Therapist asked about goals and I feel like I'm doing something wrong

HealingMama

Sponsor
Been seeing her about seven months and today she wanted to spend time going over my goals and how I feel about our relationship. I find these sessions really triggering like it means I'm doing my therapy wrong somehow. Getting feedback makes sense but a whole session ... Idk. It feels like I'm letting her down or she wants to be done with me like I'm not making progress fast enough. I did tell her I felt like it meant I was doing it wrong. She explained it's about making sure there is safety as we move forward.

Not even sure what I'm looking for here. Do you have a similar reaction? How have you navigated it? I do feel like I'm spinning my wheels sometimes but I can only go as fast as my slowest part so it is what it is.
 

Sideways

Moderator
Goals. So important with therapy. Really. I know it sounds like BS, but without goals you can so easily end going along each week, waffling on aimlessly, and a week spins into 5 years and you look back wondering what the hell you invested all that money in.

Worse? You go in and talk about really distressing stuff week after week, getting more and more dysfunctional, without any actual point to it all...

My guess is you already have goals. At least broad ones (like: I'd like to feel more present, I'd like to turn my primary relationship from crappy to happy, I'd like to reduce the amount of flashbacks I have, I'd like to learn how to better regulate when I feel unsafe...). Likely it's just not come up in this language, or this abruptly, before.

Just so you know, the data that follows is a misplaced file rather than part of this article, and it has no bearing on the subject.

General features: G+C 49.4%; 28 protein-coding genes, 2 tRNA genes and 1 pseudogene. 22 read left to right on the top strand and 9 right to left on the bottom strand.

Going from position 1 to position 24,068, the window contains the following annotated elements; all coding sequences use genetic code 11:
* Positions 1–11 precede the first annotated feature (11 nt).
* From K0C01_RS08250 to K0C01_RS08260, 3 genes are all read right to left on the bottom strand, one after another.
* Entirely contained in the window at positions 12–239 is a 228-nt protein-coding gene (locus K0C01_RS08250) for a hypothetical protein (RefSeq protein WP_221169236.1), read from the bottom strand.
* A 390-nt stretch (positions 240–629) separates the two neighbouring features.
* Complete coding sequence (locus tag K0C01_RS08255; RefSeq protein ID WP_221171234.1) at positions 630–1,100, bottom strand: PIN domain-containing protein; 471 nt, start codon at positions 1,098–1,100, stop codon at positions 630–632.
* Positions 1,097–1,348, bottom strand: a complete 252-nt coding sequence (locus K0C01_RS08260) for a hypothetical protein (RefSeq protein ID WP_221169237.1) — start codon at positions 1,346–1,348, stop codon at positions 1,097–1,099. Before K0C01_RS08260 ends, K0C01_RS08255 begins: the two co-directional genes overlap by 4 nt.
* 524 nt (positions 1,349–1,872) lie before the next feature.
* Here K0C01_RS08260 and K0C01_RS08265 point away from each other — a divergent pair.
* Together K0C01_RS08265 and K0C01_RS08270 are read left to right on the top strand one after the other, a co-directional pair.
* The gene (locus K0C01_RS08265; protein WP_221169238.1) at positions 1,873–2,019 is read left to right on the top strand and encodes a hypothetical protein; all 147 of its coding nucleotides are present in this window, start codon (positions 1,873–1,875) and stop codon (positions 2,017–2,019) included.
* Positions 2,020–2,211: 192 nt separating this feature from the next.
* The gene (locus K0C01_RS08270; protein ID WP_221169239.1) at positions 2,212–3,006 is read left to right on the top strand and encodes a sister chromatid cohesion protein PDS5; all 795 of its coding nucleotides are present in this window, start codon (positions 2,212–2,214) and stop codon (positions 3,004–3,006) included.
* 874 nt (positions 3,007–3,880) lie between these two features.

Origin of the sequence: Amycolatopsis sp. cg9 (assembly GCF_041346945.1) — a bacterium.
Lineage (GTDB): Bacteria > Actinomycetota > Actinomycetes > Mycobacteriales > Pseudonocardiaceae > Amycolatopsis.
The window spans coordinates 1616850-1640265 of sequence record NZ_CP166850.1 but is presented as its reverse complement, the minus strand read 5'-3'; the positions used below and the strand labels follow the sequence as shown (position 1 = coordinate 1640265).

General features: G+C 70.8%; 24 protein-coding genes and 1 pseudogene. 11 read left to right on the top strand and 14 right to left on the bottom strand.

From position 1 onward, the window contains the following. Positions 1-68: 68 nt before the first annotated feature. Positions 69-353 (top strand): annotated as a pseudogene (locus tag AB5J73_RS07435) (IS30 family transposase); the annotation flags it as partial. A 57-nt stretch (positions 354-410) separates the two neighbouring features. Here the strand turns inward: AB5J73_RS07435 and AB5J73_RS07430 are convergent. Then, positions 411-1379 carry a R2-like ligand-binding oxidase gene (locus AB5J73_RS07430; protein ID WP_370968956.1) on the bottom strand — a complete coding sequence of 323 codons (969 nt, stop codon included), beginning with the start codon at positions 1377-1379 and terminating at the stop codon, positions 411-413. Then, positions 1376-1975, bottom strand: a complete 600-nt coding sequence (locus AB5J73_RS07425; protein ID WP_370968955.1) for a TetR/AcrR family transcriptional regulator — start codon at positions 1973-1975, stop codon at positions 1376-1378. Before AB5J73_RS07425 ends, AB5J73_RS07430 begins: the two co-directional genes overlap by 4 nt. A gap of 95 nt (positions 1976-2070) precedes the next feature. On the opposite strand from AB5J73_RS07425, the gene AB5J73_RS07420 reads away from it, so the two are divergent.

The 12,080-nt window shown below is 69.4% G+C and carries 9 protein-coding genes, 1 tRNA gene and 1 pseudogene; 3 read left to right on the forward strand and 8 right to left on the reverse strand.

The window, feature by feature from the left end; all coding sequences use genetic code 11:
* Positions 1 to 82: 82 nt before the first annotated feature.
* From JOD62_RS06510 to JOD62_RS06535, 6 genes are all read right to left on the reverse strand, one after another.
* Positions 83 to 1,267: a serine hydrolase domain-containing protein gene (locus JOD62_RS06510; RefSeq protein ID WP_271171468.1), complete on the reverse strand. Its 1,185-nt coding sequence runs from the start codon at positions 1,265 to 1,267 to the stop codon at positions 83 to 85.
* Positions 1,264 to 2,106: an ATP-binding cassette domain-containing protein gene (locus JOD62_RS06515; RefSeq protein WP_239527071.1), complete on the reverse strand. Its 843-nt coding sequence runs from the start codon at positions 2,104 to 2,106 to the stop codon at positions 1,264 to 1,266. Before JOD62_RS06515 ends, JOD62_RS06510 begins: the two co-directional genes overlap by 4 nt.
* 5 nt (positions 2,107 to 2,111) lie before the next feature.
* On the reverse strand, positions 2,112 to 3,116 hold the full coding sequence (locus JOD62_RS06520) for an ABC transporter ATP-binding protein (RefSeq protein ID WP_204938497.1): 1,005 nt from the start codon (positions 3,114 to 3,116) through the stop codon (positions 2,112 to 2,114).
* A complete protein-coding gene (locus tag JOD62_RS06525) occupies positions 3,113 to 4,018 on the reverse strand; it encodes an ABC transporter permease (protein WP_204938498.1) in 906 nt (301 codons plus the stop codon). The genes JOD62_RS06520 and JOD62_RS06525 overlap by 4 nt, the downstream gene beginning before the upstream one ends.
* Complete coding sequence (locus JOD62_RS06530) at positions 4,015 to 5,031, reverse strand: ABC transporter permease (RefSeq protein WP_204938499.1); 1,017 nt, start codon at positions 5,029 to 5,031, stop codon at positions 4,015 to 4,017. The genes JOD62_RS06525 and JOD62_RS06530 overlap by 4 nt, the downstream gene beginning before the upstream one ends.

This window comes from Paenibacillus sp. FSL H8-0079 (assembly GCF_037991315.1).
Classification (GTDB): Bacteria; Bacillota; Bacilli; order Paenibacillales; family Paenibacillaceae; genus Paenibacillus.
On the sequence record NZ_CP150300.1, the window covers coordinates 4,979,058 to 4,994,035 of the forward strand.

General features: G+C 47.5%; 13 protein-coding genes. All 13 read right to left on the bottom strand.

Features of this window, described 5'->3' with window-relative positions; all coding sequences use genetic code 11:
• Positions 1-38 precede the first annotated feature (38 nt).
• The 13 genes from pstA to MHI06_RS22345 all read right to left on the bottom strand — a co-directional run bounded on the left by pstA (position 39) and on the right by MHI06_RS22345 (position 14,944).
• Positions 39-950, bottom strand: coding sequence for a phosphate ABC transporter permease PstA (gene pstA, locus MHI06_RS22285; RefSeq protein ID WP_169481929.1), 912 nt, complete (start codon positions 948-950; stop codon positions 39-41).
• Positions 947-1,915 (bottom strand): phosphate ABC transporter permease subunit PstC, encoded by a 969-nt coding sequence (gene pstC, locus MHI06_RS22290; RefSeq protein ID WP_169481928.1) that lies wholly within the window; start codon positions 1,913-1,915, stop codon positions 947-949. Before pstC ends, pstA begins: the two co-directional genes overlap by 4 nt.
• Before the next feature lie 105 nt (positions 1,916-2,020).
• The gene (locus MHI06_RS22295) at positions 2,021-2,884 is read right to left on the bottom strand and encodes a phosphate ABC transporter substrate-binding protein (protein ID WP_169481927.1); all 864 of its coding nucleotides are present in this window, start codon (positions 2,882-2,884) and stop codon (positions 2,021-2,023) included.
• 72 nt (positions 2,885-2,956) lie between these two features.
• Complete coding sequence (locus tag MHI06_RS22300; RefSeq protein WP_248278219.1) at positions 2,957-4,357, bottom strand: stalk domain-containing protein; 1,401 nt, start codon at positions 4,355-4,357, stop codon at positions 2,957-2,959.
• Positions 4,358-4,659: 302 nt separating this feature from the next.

There's a lot to love about goals. They keep your T accountable. In 6 months, if you've made zero objective progress on your goals, it's time to seriously reassess whether this therapy is worth it.

But they also give you measurable progress. Progress you can stand back in a year from now and think, "wowsers, I've actually achieved what I set out to achieve", or decided that you want something else entirely.

Ts that don't have the 'goals' conversation with you in some form, once you're relatively stable? Is seriously questionable practice IMHO.

So, what are your goals? What drives you to go back to therapy each week and do the hard work?
 

HealingMama

Sponsor
Oh yeah I understand having goals for therapy. It's that we revisit them, the way it happens just makes me feel like a failure or something.

I said today that I want to feel better (more self love and self compassion) and I want my life to make sense, to be more cohesive. I had already covered relationship goals. I said I want to understand myself and have better internal cooperation with fewer inner conflicts. And I want to center in my own opinion of myself not be so open to how others see me.

I'm not opposed to having goals in general but the way we talk about it triggers me. I can look back and see the progress I've made. I told her a few weeks back that I was getting fuzzy not quite blackouts but not tracking therapy stuff well and I think her timing is from that, she's reading it as me being triggered but I was assuming it was because I as host part was stepping back more which to me is a good sign if I'm able to feel safe to do that. I tried to explain that to her but I don't know that I communicated it very well.
 
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Movingforward10

MyPTSD Pro
Totally get the feeling of doing therapy wrong. I battle with this a lot.